In this series, we speak with professors who lead different sections of the Core Curriculum to learn what they love about engaging with College students. This month we chat about Frontiers of Science with Klejda Bega, a lecturer in the discipline of physics. Bega specializes in conducting research in atomic, molecular and optical physics, focusing on precise manipulation of ultracold atoms and molecules in optical lattices. She has been teaching Frontiers for 12 years.
What is the best part about teaching the Core Curriculum?
There are two best parts, I would say. The first is that by teaching in the Core, you get to see a cross-section of students. I meet students from all over the world and get to know them; it’s such a privilege. They’re delightful young people, learning about their life and also learning about what it is they want to do in the future. And then to think, “Oh, maybe I will have some impact on what it is that they want to do” is just such a great feeling. So I love that.
The second is my brilliant colleagues, who come from all disciplines of science. Our faculty meetings are fascinating —any scientific question that you can think of just ask this group and someone would either know the answer or know where to find the answer. I learn something new every week, and I don’t think you can beat that.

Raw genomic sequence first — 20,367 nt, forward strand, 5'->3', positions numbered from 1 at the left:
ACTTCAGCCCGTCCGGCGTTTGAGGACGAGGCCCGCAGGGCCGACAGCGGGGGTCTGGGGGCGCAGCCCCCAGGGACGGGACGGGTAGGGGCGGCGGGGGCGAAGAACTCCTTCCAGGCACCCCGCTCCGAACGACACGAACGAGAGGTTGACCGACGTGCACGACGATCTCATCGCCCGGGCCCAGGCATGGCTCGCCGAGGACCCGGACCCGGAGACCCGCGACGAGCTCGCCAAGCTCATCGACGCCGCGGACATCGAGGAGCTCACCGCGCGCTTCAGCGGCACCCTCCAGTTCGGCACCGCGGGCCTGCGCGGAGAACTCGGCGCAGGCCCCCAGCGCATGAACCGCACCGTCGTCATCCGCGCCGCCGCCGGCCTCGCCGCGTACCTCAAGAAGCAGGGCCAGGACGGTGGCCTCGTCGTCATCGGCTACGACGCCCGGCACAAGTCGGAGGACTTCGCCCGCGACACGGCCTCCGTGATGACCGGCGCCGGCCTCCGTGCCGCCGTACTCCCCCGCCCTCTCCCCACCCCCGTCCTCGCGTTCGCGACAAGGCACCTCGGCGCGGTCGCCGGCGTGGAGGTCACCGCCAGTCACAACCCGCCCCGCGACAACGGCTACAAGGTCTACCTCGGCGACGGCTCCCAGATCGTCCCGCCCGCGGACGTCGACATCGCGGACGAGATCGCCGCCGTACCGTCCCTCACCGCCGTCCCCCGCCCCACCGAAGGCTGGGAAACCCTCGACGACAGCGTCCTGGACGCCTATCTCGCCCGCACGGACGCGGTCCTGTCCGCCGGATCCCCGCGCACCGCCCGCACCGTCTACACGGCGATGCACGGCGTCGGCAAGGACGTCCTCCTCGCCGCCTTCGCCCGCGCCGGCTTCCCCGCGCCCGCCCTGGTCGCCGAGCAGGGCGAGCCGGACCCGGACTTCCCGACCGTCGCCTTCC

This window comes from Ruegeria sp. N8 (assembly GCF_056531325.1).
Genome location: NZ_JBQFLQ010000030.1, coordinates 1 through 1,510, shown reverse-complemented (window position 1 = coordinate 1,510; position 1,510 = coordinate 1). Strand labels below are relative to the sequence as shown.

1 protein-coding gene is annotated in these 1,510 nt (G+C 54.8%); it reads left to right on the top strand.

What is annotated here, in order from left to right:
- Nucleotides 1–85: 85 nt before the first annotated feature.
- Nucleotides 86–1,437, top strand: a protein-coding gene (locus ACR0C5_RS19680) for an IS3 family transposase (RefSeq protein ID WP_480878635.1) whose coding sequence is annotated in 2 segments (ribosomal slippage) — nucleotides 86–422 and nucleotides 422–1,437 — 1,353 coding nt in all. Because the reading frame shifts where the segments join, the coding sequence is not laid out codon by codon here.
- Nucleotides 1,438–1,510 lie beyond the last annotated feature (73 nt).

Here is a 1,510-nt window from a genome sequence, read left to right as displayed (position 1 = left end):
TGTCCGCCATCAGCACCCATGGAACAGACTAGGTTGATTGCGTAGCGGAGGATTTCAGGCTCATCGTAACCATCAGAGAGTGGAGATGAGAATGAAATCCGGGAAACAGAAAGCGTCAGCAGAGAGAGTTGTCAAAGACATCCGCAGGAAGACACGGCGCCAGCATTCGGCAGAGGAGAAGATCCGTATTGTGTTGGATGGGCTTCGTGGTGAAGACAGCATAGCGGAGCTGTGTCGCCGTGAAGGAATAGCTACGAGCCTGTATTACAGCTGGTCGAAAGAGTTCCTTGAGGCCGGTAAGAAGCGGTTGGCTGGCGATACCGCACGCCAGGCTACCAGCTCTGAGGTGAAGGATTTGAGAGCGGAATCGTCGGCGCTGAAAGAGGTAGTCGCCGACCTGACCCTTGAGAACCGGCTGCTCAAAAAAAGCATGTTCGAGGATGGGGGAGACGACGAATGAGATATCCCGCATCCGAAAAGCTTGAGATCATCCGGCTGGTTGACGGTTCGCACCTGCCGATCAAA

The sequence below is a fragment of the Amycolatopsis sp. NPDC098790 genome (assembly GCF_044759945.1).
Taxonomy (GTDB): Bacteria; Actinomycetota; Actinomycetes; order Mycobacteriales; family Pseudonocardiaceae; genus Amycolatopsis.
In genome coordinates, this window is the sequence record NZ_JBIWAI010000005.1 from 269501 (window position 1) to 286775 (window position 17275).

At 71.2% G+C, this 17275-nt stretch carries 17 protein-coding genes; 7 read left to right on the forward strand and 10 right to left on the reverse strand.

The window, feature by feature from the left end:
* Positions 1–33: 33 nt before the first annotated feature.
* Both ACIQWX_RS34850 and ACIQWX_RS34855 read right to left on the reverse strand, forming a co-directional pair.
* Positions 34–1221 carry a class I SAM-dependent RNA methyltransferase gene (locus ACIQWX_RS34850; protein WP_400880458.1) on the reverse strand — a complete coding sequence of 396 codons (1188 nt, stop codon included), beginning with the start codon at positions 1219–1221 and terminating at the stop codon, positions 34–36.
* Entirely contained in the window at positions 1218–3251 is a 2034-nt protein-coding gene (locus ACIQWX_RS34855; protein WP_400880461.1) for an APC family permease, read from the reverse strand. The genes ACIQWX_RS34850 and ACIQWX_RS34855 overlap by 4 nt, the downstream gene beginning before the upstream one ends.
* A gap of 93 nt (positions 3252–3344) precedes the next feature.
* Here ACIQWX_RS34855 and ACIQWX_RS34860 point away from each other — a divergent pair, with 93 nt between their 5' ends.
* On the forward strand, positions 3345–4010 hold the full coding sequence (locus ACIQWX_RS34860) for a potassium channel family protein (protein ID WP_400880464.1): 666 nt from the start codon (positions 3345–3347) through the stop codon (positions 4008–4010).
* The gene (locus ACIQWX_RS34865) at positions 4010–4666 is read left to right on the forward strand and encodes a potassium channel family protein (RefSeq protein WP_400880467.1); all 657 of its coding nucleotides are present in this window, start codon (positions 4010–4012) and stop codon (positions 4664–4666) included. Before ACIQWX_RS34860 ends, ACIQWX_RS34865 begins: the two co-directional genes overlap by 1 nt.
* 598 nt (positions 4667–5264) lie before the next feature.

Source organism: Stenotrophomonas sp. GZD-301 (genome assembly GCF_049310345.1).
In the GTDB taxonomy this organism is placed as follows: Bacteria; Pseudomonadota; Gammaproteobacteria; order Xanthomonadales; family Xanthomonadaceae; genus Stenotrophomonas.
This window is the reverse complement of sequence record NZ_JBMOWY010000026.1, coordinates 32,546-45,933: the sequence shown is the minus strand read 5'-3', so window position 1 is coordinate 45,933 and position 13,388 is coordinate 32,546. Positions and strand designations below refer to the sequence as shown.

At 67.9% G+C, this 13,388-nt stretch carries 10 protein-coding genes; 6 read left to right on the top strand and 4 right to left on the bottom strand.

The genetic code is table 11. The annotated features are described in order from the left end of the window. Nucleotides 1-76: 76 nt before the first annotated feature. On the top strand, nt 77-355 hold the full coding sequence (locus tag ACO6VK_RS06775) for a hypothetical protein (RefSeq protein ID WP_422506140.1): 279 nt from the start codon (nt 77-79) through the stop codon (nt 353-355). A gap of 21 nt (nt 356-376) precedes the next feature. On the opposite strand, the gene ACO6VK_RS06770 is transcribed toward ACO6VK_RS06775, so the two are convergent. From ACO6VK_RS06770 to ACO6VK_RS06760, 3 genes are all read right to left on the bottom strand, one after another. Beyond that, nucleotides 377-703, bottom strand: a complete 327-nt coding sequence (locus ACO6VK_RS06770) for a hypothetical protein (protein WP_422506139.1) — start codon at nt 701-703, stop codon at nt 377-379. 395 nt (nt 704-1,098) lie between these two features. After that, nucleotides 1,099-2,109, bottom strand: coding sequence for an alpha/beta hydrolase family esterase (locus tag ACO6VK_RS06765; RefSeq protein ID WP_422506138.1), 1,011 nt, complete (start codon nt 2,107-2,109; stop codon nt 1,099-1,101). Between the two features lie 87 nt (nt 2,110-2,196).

What are you teaching that feels especially relevant for this year?
I think that in the world that we live in, it is very important for people to be scientifically literate; for people to be able to think for themselves when they’re given a piece of information. To ask, “How do I evaluate this information? How do I know where to go and find the data that will tell me this is how it really works?” And it’s even more important now that we have information coming from all sides, whether it’s created by humans or by artificial intelligence. The world is becoming more complex and, as such, we have to teach students to think in an even more complex way — to take in interconnected issues as a whole, but also to know how to break them down.
We do not presume that a student will learn all science in one semester of Frontiers of Science; this is not our goal. But by giving them a sampling of how scientists from all disciplines think and how they approach the world and what tools they use in order to understand it? I think that is very valuable. The goal of Frontiers of Science is to teach students how to become good consumers of science, and how to become good critical thinkers using the scientific method. So the idea is that we’ll give all these scientific building blocks we have at our disposal, which then they will apply to their own lives.
What has been your favorite Core Curriculum teaching moment?
I am involved in Math for America, which runs workshops for high school teachers. The idea is to introduce teachers to less traditional methods of teaching and present them with new material. I recently ran a physics workshop and one of the participants told me that I had been the Frontiers of Science instructor for both of his sons at Columbia. He said that when he saw my name on the list, his sons told him, “Oh, you have to take Dr. Bega’s course!” It was so wonderful to see that I’ve managed to reach two generations; that was very, very rewarding; it reminded me again that that’s what one does all this for.